Injected oxytocin analogues are used to induce labour and support labour in case of non-progression of parturition. It has largely replaced ergotamine as the principal agent to increase uterine tone in acute postpartum haemorrhage. Oxytocin is also used in veterinary medicine to facilitate birth and to increase milk production. The tocolytic agent atosiban (Tractocile®) acts as an antagonist of oxytocin receptors; this drug is registered in many countries to suppress premature labour between 24 and 33 weeks of gestation. It has fewer side-effects than drugs previously used for this purpose (ritodrine, salbutamol and terbutaline).
A study using an oral cavity spray of 5-HTP (via the plant source of Griffonia Simplicifolia) has noted that 7.68mg of 5-HTP via 30.72mg of Griffonia Simplicifolia extract taken five times daily (total daily dose of around 40mg) has confirmed an increase in urinary 5-HIAA (from 3.71+/-1.27mg/24 hours to 8.80+/-4.02mg/24 hours; a 137% increase) relative to baseline, confirming that 5-HTP can be absorbed sublingually.[3] Similar results have been noted elsewhere with this spray, although it should be noted that it is confounded with other herbs (detailed in the appetite subsection).[2]
Melanotan II can be of unknown quality and subject to contamination and stability concerns with use of multi-dose vials. There is no experience with the product other than through unregulated channels. There are health risks from the substance itself and its route of administration – documented in medical literature, case reports as well as reports from NSW PIC.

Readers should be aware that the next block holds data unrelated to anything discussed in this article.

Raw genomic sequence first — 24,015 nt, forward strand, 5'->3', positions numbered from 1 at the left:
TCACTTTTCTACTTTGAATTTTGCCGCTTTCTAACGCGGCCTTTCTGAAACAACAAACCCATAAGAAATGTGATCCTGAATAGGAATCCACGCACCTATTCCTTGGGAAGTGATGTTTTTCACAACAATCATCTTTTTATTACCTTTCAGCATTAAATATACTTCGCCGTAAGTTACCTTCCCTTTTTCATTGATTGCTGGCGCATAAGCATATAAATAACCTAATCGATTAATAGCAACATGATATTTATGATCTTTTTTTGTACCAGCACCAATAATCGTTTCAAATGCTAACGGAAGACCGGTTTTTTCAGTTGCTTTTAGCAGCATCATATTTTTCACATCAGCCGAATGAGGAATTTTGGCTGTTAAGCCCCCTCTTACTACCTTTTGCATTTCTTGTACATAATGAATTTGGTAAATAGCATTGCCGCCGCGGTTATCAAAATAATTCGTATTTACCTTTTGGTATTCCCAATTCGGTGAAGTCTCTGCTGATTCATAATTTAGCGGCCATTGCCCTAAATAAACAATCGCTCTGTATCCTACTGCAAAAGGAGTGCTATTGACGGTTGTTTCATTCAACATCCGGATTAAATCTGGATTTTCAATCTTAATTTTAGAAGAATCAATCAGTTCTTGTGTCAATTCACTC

Sexual activity has been found to stimulate the release of oxytocin, and it appears to have a role in erection and orgasm. The reason for this is not fully understood, but, in women, it may be that the increased uterine motility may help sperm to reach their destination. Some have proposed a correlation between the concentration of oxytocin and the intensity of orgasm.
One way to clarify that question is to give individuals oxytocin rather than just measure naturally occurring levels. In experiments by couple therapist and researcher Beate Ditzen at the University of Zurich, couples each sprayed a liquid containing oxytocin up their noses (which ensures that the hormone reaches the brain). Ditzen then got them to talk with each other about an issue that both partners said often lead to disagreement or fighting, such as who did the housework or how they spent their free time. She observed how they communicated with each other during the discussion compared with couples who didn’t get the hormone.